How To Fill and Shape Agnolotti Pasta
Now that you’ve learned how to make homemade pasta, it’s time to up the ante! How would you like to make tender bite-sized pillows of pasta, plump with a creamy filling? Yes? Sounds good, right? It’s easier and quicker than you might imagine. Take a look at this method — demonstrated by a pro: Bill Briwa, the late chef-instructor of the Culinary Institute of America’s Greystone campus.
This tutorial comes to you from the Culinary Institute of America, where I attended a workshop hosted by the United States Potato Board earlier this week. One of the sessions was a chefs’ feast of potato creativity, with chefs from all over the country cooking and assembling some pretty creative potato dishes (potato risotto! potato tabbouleh! pickled potatoes!), led by the late Chef Briwa.
I was keenly interested in one of the dishes in particular: a potato-filled agnolotti. Agnolotti are like ravioli’s smaller, squarer cousin, easier to fill and cut out. Briwa demonstrates the technique here for you — doesn’t it look simple? Watching him, it seemed so easy and quick. I am certainly going to find a good night to make these soon!
Serves4 to 6
- 1 batch
- 1 batch
Potato-Mascarpone Filling (recipe below)
Butter and herbs, to serve
Big cutting board
Sharp chef's knife
Large pastry bag
Large pastry tip
Pasta wheel cutter
Make a batch of fresh egg pasta and "knead" with the pasta machine. Instead of extensively kneading the fresh pasta dough, fold it and run it through a pasta maker on one of the thicker settings. Fold the pasta sheet over on itself and run it through the pasta maker again. Repeat 8 to 10 times, or until the pasta is very smooth and elastic.
Let the pasta rest. Wrap the pasta in plastic and let it rest at room temperature for about half an hour.
Roll out the pasta. Unwrap the pasta and run it through the pasta maker again on one of the thinner settings.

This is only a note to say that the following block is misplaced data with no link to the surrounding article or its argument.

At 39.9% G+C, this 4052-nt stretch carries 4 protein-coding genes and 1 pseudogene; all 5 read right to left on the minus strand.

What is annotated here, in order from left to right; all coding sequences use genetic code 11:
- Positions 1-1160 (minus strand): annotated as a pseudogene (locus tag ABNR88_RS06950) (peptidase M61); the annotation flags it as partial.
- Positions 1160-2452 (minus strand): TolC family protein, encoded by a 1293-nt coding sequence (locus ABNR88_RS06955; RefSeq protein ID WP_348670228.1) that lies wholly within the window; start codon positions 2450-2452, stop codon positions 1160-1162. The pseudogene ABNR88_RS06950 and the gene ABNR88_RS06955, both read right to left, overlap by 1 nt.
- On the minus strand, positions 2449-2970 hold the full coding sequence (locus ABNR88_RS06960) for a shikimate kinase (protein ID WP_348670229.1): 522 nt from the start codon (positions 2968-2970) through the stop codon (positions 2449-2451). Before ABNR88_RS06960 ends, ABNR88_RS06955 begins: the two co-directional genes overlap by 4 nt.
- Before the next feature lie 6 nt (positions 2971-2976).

Cut the pasta into rectangular sheets. As the sheet of pasta comes off the pasta maker, lay it on a floured board and cut it into rectangular sheets about 12 inches long. Sprinkle flour lightly on each sheet after you cut it, and continue stacking sheets on top of each other.
Pipe out the filling. Pull one sheet of pasta off the top of the stack. Put the potato-mascarpone filling in a large pastry bag fitted with a wide tip (it should be at least 1/2-inch across). Pipe a straight line of filling lengthwise on the pasta sheet, leaving enough pasta at the top to fold over the filling.
Make a pasta tube around the filling. Fold the pasta top over the filling. Press firmly to seal. You can moisten the tip of your finger and run it along the seam if it doesn't want to stick together. Use a wheeled pasta cutter or a sharp knife to cut the filled tube of pasta away from the rest of the sheet, making sure to keep the sealed strip intact.
Make and cut the agnolotti pockets. Use the tips of your fingers to pinch the tube of pasta into equally-sized sections, creating a seal between pockets of filling. Use the wheeled pasta cutter or a sharp knife to separate the sections. Quickly cut through each, leaning the tube of pasta in the direction you're cutting. You should be left with small, individual pockets of filled pasta. Place the finished agnolotti in a tray of coarse cornmeal.
Repeat and store. Repeat until all of the pasta sheets and filling have been used. At this point the pasta can be cooked right away, covered and refrigerated overnight, or frozen, or frozen. To freeze, freeze until solid on a large baking tray, then transfer to containers or freezer bags.
Cook the pasta: To cook fresh or frozen agnolotti, cook in a large pot of salted boiling water for 2 minutes or until tender. Serve with a drizzle of olive oil or melted butter and a sprinkle of chopped herbs such as parsley or basil.
Makesone batch agnolotti
- 1/2 pound
mashed potatoes, prepared from instant or from your favorite recipe
- 3 ounces
- 1 tablespoon
Salt and freshly ground black pepper
Mix the mashed potatoes with the mascarpone and truffle oil. Taste and season with salt and pepper. Set aside until ready to use.
→ Want to learn the basics? How To Make Fresh Pasta From Scratch
(Images: Faith Durand)